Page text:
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I have a shell script, which will use some * to do wildcard. For example:

mv /someplace/*.DAT /someotherplace


for file in /someplace/*.DAT
  echo $file

Then when I think about error handling, I am worrying about the infamuse argument list too long error.

How much should I worry about it? Actually how long can the shell holds? For example, will it dies at 500 files or 1000 files? Does it depends on the length of the filenames?

EDIT: I have found out the argument max is 131072 bytes. I am not looking for solution to overcome argument too long problem. What I really what to need is -- How long does it translate to normal string command? i.e : How "long" would that be the command? Does it count space?

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You have forgotten to enclose the $file in "". Better use "$file". – glglgl Aug 12 '11 at 8:48

3 Answers 3

pardon my ignorance

If i remember correctly, is capped at 32Kb of data

first command

find /someplace -name '*.DAT' -print0 | xargs -r0 mv --target='/someotherplace'

second command

find /someplace -type f -name "*.DAT"
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That command can be piped to while read line to perform a loop over every file, allowing you to replace the single (overflowable) mv command with a (safe) mv loop. (And, of course, this technique will work for any similar situation where a command might overflow like this.) – Chris Lutz Aug 12 '11 at 8:59
Using read to get files one at a time is not much different from for-looping over globs, but unlike glob for-loops, it's not even a safe way to parse filenames from stdin unless you are using a non-POSIX shell that supports using the null character as the read delimiter. The find -print0 | xargs -0 is much better b/c it is both safe and xargs will automatically split the argument list to keep it under the maximum length, resulting in fewer mv processes spawned and faster operation overall. – jw013 Aug 12 '11 at 9:45
Sorry if the question was misleading, I am not looking for solutions... – lamwaiman1988 Aug 12 '11 at 15:06

Yes, it depends on filename length. The command line maximum is a single hardcoded limit, so long filenames will exhaust it faster. And it's usually a kernel limitation, so there is no way around it within bash. And yes, this is serious: errors that occur only infrequently are always more serious than obvious errors, because quality assurance will probably miss them, and when they do happen it is almost guaranteed to be with a nightmarish unreadable command line that you can't even reconstruct properly!

For all these reasons: deal with the problem now rather than later.

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How much should you worry about it? You may as well ask "What is the lifespan of my code?"

I would urge you to always worry about the argument list limit. This limit is set at compile time and can easily be different on different systems, shells, etc.. Do you know for sure that your code will always run in its original environment with expected input and that environment's original limit?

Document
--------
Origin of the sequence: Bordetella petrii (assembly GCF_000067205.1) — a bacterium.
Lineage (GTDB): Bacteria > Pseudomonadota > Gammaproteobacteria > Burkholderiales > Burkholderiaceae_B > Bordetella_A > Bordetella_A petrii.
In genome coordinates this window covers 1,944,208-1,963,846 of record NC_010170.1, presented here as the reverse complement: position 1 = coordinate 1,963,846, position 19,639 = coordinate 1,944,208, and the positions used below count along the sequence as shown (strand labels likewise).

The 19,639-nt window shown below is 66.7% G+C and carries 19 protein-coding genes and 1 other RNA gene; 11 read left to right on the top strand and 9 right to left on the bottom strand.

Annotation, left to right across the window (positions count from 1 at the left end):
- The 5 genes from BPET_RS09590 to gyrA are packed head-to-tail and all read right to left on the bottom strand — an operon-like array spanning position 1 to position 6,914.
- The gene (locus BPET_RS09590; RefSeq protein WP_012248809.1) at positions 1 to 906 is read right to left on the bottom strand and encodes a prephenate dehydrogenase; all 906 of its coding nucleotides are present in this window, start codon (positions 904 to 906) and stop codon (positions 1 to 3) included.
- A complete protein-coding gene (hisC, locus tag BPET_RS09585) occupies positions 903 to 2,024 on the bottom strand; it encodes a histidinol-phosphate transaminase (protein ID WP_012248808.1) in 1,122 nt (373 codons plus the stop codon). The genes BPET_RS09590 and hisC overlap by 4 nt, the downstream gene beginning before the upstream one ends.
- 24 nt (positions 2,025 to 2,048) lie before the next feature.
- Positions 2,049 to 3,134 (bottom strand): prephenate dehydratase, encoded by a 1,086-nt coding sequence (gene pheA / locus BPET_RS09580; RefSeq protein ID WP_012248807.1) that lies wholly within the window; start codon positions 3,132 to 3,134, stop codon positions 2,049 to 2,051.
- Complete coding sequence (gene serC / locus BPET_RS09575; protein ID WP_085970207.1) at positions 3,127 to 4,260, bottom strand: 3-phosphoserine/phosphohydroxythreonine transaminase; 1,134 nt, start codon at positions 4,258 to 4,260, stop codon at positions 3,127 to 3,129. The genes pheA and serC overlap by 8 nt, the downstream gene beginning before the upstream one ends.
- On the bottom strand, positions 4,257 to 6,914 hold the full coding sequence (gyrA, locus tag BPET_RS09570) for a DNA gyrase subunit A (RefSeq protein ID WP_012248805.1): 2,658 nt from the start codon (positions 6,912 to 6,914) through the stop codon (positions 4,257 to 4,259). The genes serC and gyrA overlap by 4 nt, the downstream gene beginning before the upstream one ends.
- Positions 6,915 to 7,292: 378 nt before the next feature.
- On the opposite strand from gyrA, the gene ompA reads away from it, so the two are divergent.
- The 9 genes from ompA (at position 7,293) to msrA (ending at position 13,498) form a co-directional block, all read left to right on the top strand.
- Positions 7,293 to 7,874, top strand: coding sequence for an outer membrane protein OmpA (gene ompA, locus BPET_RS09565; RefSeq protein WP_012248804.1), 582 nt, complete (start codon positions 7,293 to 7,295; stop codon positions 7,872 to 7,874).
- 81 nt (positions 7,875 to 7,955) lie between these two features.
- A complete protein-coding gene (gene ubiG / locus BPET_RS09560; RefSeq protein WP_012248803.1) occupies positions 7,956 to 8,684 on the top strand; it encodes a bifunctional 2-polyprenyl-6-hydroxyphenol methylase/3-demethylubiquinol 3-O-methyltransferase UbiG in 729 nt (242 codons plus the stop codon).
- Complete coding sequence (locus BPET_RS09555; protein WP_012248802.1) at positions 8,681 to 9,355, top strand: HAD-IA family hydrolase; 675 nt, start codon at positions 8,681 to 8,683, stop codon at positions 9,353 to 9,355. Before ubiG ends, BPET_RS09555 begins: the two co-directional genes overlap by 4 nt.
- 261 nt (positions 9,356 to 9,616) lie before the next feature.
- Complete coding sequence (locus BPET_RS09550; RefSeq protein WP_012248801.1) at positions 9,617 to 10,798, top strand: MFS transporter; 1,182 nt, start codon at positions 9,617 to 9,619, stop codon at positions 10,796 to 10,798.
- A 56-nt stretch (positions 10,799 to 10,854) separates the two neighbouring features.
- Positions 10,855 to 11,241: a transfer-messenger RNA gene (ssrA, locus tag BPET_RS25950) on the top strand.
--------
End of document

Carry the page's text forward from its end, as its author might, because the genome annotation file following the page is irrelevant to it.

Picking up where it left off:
If the expansion of a glob could result in an unknown number of files or files with an unknown length being expanded or that expansion could exceed the limit that will be in effect in any unknown future environment then you should write your code from day one so as to avoid this bug.


There are three find-based solution for this problem. The classic solution uses xargs

find ... | xargs command

xargs will execute command with as many matches as it can without overflowing the argument list, then repeat that invocation as necessary until there are no more results from find.

This solution is problematic because file names may contain newlines. If you're lucky you have a nicer version of find which supports null-terminating file names with -print0 and you can use the safer solution

find ... -print0 | xargs -0 command

This is the same as the first find except it's safe for all legal file names.

Newer versions of find may support -exec with the + terminator, which allows for another solution

find ... -exec command {} +

This is functionally identical to the second find command above: safe for all file names, splits invocations of command into chunks that won't overflow the argument list. I prefer this form, when available.

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My colleague told me he can mv 600 files without problem. So I am really wondering whether I need to care about such problem. 1000+ file is rare, 2000 files could be max. – lamwaiman1988 Aug 12 '11 at 16:41
@gunbuster363: The problem is that it's not a number of files it's a number of bytes. As Kilian Foth pointed out, files with longer names will cause fewer files to hit the limit sooner. If you always know that the total bytes of input will not exceed the argument list limit on the current and all future systems, by all means ignore the problem. Personally, I would rather have code which I know can't break in the future. – Sorpigal Aug 12 '11 at 16:45

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